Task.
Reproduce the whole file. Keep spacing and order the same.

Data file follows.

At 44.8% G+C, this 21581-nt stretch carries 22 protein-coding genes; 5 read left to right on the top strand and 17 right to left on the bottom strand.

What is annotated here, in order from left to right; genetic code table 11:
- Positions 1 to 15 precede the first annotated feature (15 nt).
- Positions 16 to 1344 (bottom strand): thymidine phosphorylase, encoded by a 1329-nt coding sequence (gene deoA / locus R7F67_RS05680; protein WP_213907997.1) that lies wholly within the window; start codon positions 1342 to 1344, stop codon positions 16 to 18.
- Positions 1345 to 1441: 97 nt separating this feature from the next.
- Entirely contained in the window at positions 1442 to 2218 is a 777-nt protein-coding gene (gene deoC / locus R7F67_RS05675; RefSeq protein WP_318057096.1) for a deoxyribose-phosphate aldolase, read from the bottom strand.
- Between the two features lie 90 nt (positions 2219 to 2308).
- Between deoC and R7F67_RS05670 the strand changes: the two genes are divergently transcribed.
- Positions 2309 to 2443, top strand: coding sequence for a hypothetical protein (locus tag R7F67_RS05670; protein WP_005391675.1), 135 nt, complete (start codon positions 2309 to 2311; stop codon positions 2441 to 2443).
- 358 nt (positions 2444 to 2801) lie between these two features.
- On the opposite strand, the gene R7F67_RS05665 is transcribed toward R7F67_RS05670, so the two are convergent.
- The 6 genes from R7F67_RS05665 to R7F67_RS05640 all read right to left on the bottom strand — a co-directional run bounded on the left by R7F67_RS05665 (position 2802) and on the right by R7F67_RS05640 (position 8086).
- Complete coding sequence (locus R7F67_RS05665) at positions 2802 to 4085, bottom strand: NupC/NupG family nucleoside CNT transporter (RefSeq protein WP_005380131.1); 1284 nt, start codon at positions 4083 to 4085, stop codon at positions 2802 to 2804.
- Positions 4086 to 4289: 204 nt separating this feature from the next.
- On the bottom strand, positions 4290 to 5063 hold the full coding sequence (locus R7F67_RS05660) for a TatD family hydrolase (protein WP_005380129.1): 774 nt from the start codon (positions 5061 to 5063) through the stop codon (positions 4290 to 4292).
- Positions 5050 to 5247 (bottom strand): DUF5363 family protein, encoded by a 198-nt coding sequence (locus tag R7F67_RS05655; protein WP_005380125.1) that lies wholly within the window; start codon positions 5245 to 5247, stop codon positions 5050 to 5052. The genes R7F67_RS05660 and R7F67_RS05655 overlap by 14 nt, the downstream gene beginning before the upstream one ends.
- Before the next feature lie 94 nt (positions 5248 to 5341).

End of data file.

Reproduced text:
At 44.8% G+C, this 21581-nt stretch carries 22 protein-coding genes; 5 read left to right on the top strand and 17 right to left on the bottom strand.

What is annotated here, in order from left to right; genetic code table 11:
- Positions 1 to 15 precede the first annotated feature (15 nt).
- Positions 16 to 1344 (bottom strand): thymidine phosphorylase, encoded by a 1329-nt coding sequence (gene deoA / locus R7F67_RS05680; protein WP_213907997.1) that lies wholly within the window; start codon positions 1342 to 1344, stop codon positions 16 to 18.
- Positions 1345 to 1441: 97 nt separating this feature from the next.
- Entirely contained in the window at positions 1442 to 2218 is a 777-nt protein-coding gene (gene deoC / locus R7F67_RS05675; RefSeq protein WP_318057096.1) for a deoxyribose-phosphate aldolase, read from the bottom strand.
- Between the two features lie 90 nt (positions 2219 to 2308).
- Between deoC and R7F67_RS05670 the strand changes: the two genes are divergently transcribed.
- Positions 2309 to 2443, top strand: coding sequence for a hypothetical protein (locus tag R7F67_RS05670; protein WP_005391675.1), 135 nt, complete (start codon positions 2309 to 2311; stop codon positions 2441 to 2443).
- 358 nt (positions 2444 to 2801) lie between these two features.
- On the opposite strand, the gene R7F67_RS05665 is transcribed toward R7F67_RS05670, so the two are convergent.
- The 6 genes from R7F67_RS05665 to R7F67_RS05640 all read right to left on the bottom strand — a co-directional run bounded on the left by R7F67_RS05665 (position 2802) and on the right by R7F67_RS05640 (position 8086).
- Complete coding sequence (locus R7F67_RS05665) at positions 2802 to 4085, bottom strand: NupC/NupG family nucleoside CNT transporter (RefSeq protein WP_005380131.1); 1284 nt, start codon at positions 4083 to 4085, stop codon at positions 2802 to 2804.
- Positions 4086 to 4289: 204 nt separating this feature from the next.
- On the bottom strand, positions 4290 to 5063 hold the full coding sequence (locus R7F67_RS05660) for a TatD family hydrolase (protein WP_005380129.1): 774 nt from the start codon (positions 5061 to 5063) through the stop codon (positions 4290 to 4292).
- Positions 5050 to 5247 (bottom strand): DUF5363 family protein, encoded by a 198-nt coding sequence (locus tag R7F67_RS05655; protein WP_005380125.1) that lies wholly within the window; start codon positions 5245 to 5247, stop codon positions 5050 to 5052. The genes R7F67_RS05660 and R7F67_RS05655 overlap by 14 nt, the downstream gene beginning before the upstream one ends.
- Before the next feature lie 94 nt (positions 5248 to 5341).